A panel of foreign journalists said President Barack Obama’s “honeymoon” will not last forever at an event Tuesday night at the Elliott School.
The panel, which included journalists from the BBC, Al Jazeera Arabic, as well as Japanese, Nigerian and Latin American publications, discussed Obama’s progress during his first 100 days in office.
There was general agreement among the panel that while 100 days was too short of a time period to make serious assessments of Obama’s presidency, the difference from the previous administration was already striking to the rest of the world.
“On day one, or even day zero, he brought change in the eyes of many Europeans because he wasn’t George Bush,” said Simon Wilson of the BBC, adding that Obama has not done a lot yet, “but ‘100 days’ sells a lot of copy.”
Nobuyoshi Sakajiri, a former correspondent for Japan’s Asahi Shimbun newspaper, said Obama seemed to be successful with diplomacy – a departure from what he called President Bush’s ‘with us or against us’ mentality.
“[Obama] is saying, ‘I’m going to listen to you,’ ” Sakajiri said.
Abderrahim Foukara of Al Jazeera Arabic said people in the Muslim world are watching Obama with a great deal of interest.
“[Obama’s] approach to Iran is critical,” Foukara said. “It will take a while for the U.S. to understand the significance of that step.”
Foukara also called the recent decision to release the Central Intelligence Agency torture memos “stunning.”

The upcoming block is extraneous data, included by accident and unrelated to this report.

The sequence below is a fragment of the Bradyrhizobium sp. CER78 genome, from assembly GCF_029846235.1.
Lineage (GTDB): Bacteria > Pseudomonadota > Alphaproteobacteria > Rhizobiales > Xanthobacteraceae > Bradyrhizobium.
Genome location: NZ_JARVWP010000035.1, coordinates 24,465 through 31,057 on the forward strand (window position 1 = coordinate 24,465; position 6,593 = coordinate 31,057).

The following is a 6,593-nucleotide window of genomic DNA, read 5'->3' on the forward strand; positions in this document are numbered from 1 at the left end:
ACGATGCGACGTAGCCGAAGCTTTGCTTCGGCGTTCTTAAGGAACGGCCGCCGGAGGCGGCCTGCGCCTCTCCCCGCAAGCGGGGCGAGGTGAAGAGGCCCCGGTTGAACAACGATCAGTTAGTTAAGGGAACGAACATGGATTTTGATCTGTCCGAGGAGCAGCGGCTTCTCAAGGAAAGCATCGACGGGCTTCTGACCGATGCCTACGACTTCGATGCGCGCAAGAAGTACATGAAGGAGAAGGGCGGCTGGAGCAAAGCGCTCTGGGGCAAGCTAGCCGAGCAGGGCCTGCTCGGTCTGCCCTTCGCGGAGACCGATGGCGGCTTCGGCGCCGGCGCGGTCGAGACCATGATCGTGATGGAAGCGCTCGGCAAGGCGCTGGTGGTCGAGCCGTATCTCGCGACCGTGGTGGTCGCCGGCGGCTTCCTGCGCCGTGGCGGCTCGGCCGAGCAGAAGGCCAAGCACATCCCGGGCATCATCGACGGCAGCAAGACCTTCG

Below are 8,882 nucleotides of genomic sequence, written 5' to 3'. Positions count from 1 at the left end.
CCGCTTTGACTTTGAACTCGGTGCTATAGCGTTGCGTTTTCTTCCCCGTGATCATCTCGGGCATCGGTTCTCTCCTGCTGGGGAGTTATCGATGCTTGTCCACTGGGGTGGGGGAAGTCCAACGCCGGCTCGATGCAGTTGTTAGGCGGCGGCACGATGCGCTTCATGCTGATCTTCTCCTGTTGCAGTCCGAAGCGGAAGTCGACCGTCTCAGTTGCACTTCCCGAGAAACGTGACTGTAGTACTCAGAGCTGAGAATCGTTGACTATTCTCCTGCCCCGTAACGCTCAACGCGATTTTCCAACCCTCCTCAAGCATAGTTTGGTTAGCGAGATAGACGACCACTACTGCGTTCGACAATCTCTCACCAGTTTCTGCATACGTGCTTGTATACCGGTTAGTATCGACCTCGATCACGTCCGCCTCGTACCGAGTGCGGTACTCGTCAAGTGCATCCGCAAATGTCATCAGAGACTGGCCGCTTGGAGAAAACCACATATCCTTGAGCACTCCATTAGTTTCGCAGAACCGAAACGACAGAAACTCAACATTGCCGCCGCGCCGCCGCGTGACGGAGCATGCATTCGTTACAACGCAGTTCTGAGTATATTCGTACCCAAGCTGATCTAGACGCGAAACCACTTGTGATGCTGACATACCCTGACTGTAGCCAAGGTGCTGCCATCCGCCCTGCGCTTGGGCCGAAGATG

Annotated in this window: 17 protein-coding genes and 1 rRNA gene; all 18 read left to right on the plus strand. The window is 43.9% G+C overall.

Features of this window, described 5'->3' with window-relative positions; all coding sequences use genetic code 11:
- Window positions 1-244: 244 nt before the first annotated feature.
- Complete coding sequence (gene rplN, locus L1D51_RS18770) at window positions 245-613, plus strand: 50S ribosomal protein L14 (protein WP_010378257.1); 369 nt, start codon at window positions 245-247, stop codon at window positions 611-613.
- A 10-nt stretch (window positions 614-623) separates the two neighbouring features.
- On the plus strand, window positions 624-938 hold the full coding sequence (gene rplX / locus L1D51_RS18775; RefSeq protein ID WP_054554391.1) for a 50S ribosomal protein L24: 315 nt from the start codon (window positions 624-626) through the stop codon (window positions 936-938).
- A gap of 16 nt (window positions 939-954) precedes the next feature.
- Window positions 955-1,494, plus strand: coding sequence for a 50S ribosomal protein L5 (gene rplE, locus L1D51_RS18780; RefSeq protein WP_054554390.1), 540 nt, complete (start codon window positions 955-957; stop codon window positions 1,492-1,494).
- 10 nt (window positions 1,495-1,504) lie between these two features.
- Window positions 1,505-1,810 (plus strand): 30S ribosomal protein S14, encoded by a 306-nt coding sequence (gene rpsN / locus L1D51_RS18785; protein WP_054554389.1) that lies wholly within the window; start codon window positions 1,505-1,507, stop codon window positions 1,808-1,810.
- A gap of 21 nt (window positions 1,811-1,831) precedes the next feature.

French journalist Pierre-Yves Dugua said that he was “struck by a great deal of continuity” in Obama’s policies, including his appointment of Tim Geithner to the Treasury Department.
“It was a deliberate attempt by Obama to keep in place some of the principles that had been in place since the beginning of the [economic] crisis,” he said.
Constance Ikokwu of the Nigerian newspaper This Day said while Obama is taking the steps that he promised on the campaign trail, he does not seem to have a clear policy for Africa, which she said is not surprising.
“Africa has never been at the forefront of American foreign policy,” said Ikokwu, adding “Obama is still very much liked because he has roots to the continent.”
Obama’s popularity around the world is unprecedented, especially in Japan, said Sakajiri, who added, “My parents know the name of the Obama puppy, but not the British prime minister.”
Dugua added that as French President Nicolas Sarkozy’s popularity goes down in France, Obama’s goes up.
“Sarkozy cannot outdo Obama. He’s shorter, he doesn’t play basketball as well and his wife is not black,” Dugua joked.
The panelists also discussed reporting differences to their readers overseas.
“We call ‘torture’ ‘torture,’ not ‘interrogation techniques,’ ” said Roselena Ramirez from the Latin American television channel Telesur.
Elliott School graduate student Cyril Blet moderated the discussion. He said afterward that he was pleased with the wide range of international perspectives and had been interested to hear Ramirez’s take on torture, calling it “a blunt statement.”
Blet said, “The way you see [torture] in mainstream American media is very different from how it is viewed abroad.”